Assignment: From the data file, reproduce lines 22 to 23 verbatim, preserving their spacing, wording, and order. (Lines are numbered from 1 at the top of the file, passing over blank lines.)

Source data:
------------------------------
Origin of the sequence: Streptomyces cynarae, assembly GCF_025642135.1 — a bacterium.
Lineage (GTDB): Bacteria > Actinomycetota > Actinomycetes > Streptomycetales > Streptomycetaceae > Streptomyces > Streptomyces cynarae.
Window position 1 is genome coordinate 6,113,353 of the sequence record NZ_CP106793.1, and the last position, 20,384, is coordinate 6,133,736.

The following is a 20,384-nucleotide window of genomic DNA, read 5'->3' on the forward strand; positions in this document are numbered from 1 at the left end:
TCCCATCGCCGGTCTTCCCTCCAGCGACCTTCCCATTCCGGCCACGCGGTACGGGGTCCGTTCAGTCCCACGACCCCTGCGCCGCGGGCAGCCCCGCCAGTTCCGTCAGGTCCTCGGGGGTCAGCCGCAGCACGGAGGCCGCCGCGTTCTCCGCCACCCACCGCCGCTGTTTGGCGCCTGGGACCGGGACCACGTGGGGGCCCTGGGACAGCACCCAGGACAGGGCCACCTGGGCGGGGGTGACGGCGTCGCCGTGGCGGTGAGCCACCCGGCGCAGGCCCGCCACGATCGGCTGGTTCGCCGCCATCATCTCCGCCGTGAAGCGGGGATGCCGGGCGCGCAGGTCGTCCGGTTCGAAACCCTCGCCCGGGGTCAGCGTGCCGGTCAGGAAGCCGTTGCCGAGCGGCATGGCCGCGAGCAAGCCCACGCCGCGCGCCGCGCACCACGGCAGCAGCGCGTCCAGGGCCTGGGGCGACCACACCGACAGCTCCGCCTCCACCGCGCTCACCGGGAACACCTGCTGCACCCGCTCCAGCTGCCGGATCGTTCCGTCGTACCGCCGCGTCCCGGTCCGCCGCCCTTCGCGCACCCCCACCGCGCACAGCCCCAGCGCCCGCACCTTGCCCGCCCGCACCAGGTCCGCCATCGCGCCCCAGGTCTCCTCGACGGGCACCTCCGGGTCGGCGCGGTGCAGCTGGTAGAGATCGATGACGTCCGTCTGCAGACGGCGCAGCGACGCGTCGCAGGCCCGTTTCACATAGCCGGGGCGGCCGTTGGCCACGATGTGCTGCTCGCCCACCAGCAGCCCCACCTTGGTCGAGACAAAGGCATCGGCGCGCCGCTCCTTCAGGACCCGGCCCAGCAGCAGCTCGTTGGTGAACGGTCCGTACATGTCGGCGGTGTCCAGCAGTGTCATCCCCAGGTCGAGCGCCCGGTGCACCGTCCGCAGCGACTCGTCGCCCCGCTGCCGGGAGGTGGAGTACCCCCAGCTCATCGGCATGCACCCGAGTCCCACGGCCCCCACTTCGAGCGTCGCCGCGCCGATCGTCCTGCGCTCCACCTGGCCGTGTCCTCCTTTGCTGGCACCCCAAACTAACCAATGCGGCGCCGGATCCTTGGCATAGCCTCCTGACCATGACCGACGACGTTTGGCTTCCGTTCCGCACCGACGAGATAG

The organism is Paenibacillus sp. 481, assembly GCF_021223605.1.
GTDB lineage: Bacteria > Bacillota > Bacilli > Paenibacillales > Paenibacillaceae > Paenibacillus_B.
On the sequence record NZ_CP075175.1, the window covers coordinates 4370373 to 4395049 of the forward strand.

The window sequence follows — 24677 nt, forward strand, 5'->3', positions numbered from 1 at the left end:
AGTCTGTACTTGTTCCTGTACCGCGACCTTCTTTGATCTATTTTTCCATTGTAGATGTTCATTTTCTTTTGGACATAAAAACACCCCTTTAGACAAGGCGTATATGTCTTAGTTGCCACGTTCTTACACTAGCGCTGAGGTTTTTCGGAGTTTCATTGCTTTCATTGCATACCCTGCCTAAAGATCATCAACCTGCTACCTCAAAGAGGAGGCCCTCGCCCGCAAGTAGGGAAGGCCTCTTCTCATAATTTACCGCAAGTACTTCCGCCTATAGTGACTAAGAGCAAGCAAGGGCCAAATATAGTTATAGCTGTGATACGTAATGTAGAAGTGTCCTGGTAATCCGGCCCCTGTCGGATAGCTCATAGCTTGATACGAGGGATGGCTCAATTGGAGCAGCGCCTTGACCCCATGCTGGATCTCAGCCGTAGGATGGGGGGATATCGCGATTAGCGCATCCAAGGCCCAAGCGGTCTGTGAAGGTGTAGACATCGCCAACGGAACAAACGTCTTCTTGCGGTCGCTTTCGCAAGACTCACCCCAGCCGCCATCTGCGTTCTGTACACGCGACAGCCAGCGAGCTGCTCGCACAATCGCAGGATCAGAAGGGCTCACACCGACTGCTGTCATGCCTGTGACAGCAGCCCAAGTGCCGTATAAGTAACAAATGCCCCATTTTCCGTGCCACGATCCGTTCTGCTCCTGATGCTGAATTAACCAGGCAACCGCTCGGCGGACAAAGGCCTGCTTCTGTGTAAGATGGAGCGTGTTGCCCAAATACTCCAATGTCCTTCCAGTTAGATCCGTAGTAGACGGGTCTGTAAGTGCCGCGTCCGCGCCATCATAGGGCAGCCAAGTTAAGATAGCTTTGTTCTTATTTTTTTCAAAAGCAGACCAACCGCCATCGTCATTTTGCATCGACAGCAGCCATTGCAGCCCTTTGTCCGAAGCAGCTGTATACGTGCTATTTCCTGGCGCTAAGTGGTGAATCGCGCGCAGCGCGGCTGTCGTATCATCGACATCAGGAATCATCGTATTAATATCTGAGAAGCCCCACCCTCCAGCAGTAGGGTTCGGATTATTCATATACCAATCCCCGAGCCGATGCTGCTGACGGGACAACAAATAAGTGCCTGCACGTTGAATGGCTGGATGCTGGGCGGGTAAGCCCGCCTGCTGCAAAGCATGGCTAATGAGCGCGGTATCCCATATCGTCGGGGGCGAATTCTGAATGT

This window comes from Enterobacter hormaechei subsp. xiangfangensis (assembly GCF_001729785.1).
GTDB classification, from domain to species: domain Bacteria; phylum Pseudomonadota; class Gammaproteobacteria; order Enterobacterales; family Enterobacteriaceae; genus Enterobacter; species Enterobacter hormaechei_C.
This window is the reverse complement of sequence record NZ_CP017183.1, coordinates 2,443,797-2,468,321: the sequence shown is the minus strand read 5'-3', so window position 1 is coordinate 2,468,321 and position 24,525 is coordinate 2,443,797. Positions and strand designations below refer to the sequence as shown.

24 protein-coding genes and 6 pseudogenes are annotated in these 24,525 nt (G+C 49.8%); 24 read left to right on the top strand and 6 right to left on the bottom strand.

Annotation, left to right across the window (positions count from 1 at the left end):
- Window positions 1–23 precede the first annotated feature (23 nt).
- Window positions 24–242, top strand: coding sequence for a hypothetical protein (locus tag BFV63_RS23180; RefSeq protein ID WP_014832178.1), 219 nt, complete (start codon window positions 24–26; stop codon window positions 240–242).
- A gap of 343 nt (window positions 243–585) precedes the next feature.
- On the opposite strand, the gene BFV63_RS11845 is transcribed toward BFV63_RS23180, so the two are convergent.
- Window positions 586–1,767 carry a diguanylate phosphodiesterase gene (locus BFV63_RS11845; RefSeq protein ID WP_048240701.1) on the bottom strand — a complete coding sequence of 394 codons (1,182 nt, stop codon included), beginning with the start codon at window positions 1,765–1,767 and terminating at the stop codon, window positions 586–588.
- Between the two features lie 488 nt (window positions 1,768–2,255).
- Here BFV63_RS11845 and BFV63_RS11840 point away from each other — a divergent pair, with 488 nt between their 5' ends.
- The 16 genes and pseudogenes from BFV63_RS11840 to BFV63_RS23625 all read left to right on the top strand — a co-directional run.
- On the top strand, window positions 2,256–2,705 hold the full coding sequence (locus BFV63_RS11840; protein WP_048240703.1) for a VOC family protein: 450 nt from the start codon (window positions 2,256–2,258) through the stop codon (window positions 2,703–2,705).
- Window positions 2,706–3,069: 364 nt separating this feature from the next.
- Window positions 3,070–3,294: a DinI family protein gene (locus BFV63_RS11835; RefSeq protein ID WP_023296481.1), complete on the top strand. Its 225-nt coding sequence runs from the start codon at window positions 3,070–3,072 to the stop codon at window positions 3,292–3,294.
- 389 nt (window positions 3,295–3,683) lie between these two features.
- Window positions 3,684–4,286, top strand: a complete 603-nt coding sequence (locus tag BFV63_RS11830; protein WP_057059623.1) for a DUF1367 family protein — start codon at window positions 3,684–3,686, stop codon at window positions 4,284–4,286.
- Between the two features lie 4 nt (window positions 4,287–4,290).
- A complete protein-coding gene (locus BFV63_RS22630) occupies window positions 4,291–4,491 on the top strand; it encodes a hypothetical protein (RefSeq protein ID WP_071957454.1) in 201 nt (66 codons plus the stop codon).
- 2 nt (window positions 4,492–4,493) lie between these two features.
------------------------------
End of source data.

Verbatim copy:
- Here BFV63_RS11845 and BFV63_RS11840 point away from each other — a divergent pair, with 488 nt between their 5' ends.
- The 16 genes and pseudogenes from BFV63_RS11840 to BFV63_RS23625 all read left to right on the top strand — a co-directional run.